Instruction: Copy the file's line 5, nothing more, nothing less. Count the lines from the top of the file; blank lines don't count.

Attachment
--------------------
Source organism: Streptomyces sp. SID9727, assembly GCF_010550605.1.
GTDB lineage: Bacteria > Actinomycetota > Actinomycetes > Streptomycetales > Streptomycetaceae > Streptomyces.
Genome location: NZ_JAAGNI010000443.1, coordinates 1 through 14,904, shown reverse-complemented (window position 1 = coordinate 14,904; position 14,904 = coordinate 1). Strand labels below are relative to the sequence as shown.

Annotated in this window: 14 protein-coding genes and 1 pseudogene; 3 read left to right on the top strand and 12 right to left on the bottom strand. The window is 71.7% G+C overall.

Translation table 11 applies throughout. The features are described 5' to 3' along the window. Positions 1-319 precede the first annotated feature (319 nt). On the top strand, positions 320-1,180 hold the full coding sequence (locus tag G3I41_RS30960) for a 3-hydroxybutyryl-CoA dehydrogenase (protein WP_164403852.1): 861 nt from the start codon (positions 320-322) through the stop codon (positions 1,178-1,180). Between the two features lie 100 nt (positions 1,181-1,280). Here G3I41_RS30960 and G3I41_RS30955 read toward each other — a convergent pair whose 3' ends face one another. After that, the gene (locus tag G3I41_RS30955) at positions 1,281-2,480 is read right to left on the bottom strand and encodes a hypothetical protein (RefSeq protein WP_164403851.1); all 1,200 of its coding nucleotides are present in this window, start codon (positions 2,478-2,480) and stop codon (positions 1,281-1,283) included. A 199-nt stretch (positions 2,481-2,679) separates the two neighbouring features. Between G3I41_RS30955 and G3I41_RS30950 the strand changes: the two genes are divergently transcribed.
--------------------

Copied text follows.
Translation table 11 applies throughout. The features are described 5' to 3' along the window. Positions 1-319 precede the first annotated feature (319 nt). On the top strand, positions 320-1,180 hold the full coding sequence (locus tag G3I41_RS30960) for a 3-hydroxybutyryl-CoA dehydrogenase (protein WP_164403852.1): 861 nt from the start codon (positions 320-322) through the stop codon (positions 1,178-1,180). Between the two features lie 100 nt (positions 1,181-1,280). Here G3I41_RS30960 and G3I41_RS30955 read toward each other — a convergent pair whose 3' ends face one another. After that, the gene (locus tag G3I41_RS30955) at positions 1,281-2,480 is read right to left on the bottom strand and encodes a hypothetical protein (RefSeq protein WP_164403851.1); all 1,200 of its coding nucleotides are present in this window, start codon (positions 2,478-2,480) and stop codon (positions 1,281-1,283) included. A 199-nt stretch (positions 2,481-2,679) separates the two neighbouring features. Between G3I41_RS30955 and G3I41_RS30950 the strand changes: the two genes are divergently transcribed.